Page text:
Quantification of radioactive in situ hybridization films was done by digitizing the film images with a computer-based MCID image analysis system (Imaging Research). Gray levels from 14C radioactive standards were used in a third-degree polynomial calibration to obtain equivalent values of tissue radioactivity (nCi/g) for different brain regions. Measurements for each structure were carried out in several sections per animal. Since there were no significant differences between the two sides, values were pooled to obtain the mean value for each animal and brain region. Data from four control and four experimental animals for every probe and time point were used for analysis. Statistical analysis was performed using Student's t-tests. In the figures, the densities of hybridization signals of sense and antisense probes are shown separately. Sense values were not subtracted from antisense values because of different probes used. Error bars represent standard error of the mean; symbols *, ** and *** represent p < 0.05, 0.01 and 0.001, respectively.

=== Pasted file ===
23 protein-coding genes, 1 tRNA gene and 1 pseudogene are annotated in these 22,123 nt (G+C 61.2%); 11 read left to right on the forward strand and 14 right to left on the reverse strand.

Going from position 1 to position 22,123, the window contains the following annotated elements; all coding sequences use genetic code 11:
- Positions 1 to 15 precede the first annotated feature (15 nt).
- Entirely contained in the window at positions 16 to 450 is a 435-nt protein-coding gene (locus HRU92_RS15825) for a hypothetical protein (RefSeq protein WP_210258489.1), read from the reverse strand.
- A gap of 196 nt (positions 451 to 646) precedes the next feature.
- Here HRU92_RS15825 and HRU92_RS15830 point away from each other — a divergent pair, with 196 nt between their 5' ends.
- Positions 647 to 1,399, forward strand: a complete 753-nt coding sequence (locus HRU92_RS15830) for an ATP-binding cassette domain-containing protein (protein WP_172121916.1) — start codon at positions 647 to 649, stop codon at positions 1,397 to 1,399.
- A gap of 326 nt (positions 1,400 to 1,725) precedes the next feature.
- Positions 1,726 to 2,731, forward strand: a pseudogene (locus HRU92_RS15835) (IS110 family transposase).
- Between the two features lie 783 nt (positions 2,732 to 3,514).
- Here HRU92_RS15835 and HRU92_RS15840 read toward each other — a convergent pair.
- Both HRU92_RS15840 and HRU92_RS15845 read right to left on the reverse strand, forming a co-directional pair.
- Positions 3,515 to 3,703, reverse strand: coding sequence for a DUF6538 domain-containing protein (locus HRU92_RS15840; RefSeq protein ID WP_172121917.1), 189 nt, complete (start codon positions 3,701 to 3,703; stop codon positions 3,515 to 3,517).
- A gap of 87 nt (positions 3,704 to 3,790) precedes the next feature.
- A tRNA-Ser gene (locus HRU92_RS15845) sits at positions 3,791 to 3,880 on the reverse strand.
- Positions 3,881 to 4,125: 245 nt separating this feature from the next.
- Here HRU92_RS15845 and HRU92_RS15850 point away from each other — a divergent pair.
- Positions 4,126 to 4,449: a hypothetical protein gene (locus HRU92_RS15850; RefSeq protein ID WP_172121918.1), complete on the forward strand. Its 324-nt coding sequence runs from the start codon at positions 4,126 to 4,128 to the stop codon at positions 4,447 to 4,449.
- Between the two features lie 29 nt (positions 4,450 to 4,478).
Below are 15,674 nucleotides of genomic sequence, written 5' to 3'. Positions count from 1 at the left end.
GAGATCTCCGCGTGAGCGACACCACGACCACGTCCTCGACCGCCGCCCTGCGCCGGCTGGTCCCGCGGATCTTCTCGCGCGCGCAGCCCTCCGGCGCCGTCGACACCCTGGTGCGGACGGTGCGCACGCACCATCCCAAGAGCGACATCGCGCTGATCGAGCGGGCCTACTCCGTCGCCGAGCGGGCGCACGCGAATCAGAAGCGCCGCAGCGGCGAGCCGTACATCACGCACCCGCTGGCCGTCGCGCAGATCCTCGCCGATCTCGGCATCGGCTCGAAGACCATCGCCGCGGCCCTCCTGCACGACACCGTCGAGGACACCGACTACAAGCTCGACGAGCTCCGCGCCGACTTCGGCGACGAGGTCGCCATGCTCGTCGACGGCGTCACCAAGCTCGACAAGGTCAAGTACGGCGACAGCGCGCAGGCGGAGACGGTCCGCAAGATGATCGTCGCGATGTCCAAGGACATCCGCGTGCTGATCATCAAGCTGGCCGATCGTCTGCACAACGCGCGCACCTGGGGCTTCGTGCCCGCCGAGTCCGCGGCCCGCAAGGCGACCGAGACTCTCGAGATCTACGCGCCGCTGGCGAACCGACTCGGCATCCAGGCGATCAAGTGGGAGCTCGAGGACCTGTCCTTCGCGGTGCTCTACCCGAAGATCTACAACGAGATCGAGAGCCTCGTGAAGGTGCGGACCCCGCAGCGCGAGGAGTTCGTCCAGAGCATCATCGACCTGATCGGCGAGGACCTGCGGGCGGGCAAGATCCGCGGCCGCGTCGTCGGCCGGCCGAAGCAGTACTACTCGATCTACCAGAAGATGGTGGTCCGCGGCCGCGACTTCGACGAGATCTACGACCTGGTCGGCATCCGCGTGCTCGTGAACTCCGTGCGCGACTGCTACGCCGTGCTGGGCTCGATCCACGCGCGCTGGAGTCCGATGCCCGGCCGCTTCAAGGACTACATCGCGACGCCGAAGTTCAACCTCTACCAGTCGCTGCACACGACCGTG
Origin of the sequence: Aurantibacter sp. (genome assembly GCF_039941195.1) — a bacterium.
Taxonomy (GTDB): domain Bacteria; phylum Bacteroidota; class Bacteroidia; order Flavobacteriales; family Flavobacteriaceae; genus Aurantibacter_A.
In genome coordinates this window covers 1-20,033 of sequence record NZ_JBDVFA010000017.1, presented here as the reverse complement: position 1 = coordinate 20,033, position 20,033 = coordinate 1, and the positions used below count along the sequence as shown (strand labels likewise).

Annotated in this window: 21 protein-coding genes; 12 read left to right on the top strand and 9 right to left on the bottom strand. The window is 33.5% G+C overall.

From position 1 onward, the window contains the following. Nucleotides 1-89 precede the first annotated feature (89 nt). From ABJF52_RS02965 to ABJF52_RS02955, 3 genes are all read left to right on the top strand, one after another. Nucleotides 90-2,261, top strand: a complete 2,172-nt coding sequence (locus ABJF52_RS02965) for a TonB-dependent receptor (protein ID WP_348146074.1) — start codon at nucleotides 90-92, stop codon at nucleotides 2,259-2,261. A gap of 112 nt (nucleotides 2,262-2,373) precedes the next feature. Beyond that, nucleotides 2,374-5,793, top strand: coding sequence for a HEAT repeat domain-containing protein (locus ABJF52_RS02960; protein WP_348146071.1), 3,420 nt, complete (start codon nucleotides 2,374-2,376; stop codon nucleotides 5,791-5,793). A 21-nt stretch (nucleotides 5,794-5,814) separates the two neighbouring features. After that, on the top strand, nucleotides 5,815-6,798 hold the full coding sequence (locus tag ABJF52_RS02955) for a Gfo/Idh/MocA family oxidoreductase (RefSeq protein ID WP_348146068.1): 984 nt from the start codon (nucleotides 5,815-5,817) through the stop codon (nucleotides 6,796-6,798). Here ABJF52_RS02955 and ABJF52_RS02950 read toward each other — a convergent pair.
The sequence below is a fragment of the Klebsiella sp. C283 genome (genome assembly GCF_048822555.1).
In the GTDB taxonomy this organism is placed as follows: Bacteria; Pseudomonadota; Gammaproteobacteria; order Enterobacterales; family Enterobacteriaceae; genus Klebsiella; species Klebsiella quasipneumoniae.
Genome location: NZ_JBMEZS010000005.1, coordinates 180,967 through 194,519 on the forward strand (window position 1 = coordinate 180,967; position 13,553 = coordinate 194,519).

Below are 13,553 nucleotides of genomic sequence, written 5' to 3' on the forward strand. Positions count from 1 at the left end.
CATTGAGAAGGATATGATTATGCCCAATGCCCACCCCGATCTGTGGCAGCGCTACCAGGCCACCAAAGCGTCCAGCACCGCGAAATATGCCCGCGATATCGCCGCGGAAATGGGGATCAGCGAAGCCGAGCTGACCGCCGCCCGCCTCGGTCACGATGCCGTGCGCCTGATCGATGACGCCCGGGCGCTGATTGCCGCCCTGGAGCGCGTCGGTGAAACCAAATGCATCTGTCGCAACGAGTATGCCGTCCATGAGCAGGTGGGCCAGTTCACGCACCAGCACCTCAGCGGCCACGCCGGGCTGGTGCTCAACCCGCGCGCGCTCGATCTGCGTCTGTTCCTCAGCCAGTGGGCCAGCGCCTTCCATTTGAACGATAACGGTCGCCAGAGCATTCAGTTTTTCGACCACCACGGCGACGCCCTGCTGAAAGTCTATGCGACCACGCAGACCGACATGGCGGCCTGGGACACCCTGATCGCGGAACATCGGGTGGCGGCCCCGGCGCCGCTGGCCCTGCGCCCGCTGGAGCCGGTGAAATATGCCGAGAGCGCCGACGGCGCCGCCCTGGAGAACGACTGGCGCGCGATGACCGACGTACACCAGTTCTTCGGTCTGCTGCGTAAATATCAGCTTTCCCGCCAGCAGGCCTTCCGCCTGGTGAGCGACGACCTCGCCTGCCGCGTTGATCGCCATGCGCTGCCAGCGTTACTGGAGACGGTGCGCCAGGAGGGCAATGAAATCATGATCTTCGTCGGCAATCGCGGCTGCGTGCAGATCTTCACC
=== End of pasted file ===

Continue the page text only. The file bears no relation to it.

We thank Teija-Tuulia Toivonen and Eila Kujamäki for technical assistance as well as Tarja Salonen and Tarja Joensuu for advice and support. Susanna Ranta is thanked for cloning and testing constructs for the mRNA in situ hybridization analysis. Pertti Panula and Oleg Anichtch are thanked for help in the quantification analysis of mRNA in situ hybridization and Matthew Phillips and Jodie Painter for critical reading of the manuscript. This work has been supported by the Academy of Finland Centre of Excellence in Disease Genetics, project 44870 Finnish Centre of Excellence programme 2000–2005, Sigrid Jusélius Foundation, Folkhälsan Research Foundation and Swedish Research Council. The Lund Stem Cell Center is supported by a Center of Excellence grant in life sciences from the Swedish Foundation for Strategic Research. Liina Lonka is a student at the Helsinki Graduate School in Biotechnology and Molecular Biology, University of Helsinki.